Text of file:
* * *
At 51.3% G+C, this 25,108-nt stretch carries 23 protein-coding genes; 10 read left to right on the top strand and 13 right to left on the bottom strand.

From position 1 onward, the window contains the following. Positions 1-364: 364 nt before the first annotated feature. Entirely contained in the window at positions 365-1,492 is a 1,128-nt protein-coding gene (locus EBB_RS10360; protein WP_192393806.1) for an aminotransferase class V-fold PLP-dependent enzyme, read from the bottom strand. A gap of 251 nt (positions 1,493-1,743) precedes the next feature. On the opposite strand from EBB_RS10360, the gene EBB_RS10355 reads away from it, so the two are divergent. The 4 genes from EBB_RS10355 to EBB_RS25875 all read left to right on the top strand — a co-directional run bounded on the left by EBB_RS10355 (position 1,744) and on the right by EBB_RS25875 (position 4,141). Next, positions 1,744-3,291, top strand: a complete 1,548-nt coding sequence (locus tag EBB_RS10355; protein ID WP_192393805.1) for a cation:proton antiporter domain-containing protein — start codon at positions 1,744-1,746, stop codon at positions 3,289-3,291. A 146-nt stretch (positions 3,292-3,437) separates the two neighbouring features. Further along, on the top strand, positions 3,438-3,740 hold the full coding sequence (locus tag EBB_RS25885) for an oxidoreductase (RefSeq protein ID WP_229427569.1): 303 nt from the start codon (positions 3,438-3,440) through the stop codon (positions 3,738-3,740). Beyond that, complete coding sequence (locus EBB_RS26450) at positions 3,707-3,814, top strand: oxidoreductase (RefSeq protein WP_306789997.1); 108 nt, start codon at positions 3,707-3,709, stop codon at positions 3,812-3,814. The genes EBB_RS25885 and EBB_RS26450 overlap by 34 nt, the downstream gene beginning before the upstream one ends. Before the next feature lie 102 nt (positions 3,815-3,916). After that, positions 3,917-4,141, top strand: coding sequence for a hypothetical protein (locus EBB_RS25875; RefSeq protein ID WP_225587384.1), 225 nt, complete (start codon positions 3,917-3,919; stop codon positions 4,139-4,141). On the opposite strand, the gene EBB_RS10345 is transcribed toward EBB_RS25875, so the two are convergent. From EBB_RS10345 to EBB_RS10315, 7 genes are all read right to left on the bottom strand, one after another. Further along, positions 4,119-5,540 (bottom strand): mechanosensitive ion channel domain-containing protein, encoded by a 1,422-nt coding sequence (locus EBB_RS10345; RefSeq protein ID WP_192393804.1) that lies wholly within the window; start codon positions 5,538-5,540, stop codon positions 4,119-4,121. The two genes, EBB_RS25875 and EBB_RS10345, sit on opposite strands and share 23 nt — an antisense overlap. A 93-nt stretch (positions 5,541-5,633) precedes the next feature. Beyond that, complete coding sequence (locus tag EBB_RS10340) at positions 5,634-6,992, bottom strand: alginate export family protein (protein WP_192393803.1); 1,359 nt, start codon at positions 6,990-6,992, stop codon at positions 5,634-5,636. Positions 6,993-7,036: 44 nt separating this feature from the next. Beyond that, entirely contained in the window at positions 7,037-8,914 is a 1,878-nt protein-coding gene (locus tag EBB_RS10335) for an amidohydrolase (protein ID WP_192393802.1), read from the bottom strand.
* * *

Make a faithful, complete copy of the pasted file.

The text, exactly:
At 51.3% G+C, this 25,108-nt stretch carries 23 protein-coding genes; 10 read left to right on the top strand and 13 right to left on the bottom strand.

From position 1 onward, the window contains the following. Positions 1-364: 364 nt before the first annotated feature. Entirely contained in the window at positions 365-1,492 is a 1,128-nt protein-coding gene (locus EBB_RS10360; protein WP_192393806.1) for an aminotransferase class V-fold PLP-dependent enzyme, read from the bottom strand. A gap of 251 nt (positions 1,493-1,743) precedes the next feature. On the opposite strand from EBB_RS10360, the gene EBB_RS10355 reads away from it, so the two are divergent. The 4 genes from EBB_RS10355 to EBB_RS25875 all read left to right on the top strand — a co-directional run bounded on the left by EBB_RS10355 (position 1,744) and on the right by EBB_RS25875 (position 4,141). Next, positions 1,744-3,291, top strand: a complete 1,548-nt coding sequence (locus tag EBB_RS10355; protein ID WP_192393805.1) for a cation:proton antiporter domain-containing protein — start codon at positions 1,744-1,746, stop codon at positions 3,289-3,291. A 146-nt stretch (positions 3,292-3,437) separates the two neighbouring features. Further along, on the top strand, positions 3,438-3,740 hold the full coding sequence (locus tag EBB_RS25885) for an oxidoreductase (RefSeq protein ID WP_229427569.1): 303 nt from the start codon (positions 3,438-3,440) through the stop codon (positions 3,738-3,740). Beyond that, complete coding sequence (locus EBB_RS26450) at positions 3,707-3,814, top strand: oxidoreductase (RefSeq protein WP_306789997.1); 108 nt, start codon at positions 3,707-3,709, stop codon at positions 3,812-3,814. The genes EBB_RS25885 and EBB_RS26450 overlap by 34 nt, the downstream gene beginning before the upstream one ends. Before the next feature lie 102 nt (positions 3,815-3,916). After that, positions 3,917-4,141, top strand: coding sequence for a hypothetical protein (locus EBB_RS25875; RefSeq protein ID WP_225587384.1), 225 nt, complete (start codon positions 3,917-3,919; stop codon positions 4,139-4,141). On the opposite strand, the gene EBB_RS10345 is transcribed toward EBB_RS25875, so the two are convergent. From EBB_RS10345 to EBB_RS10315, 7 genes are all read right to left on the bottom strand, one after another. Further along, positions 4,119-5,540 (bottom strand): mechanosensitive ion channel domain-containing protein, encoded by a 1,422-nt coding sequence (locus EBB_RS10345; RefSeq protein ID WP_192393804.1) that lies wholly within the window; start codon positions 5,538-5,540, stop codon positions 4,119-4,121. The two genes, EBB_RS25875 and EBB_RS10345, sit on opposite strands and share 23 nt — an antisense overlap. A 93-nt stretch (positions 5,541-5,633) precedes the next feature. Beyond that, complete coding sequence (locus tag EBB_RS10340) at positions 5,634-6,992, bottom strand: alginate export family protein (protein WP_192393803.1); 1,359 nt, start codon at positions 6,990-6,992, stop codon at positions 5,634-5,636. Positions 6,993-7,036: 44 nt separating this feature from the next. Beyond that, entirely contained in the window at positions 7,037-8,914 is a 1,878-nt protein-coding gene (locus tag EBB_RS10335) for an amidohydrolase (protein ID WP_192393802.1), read from the bottom strand.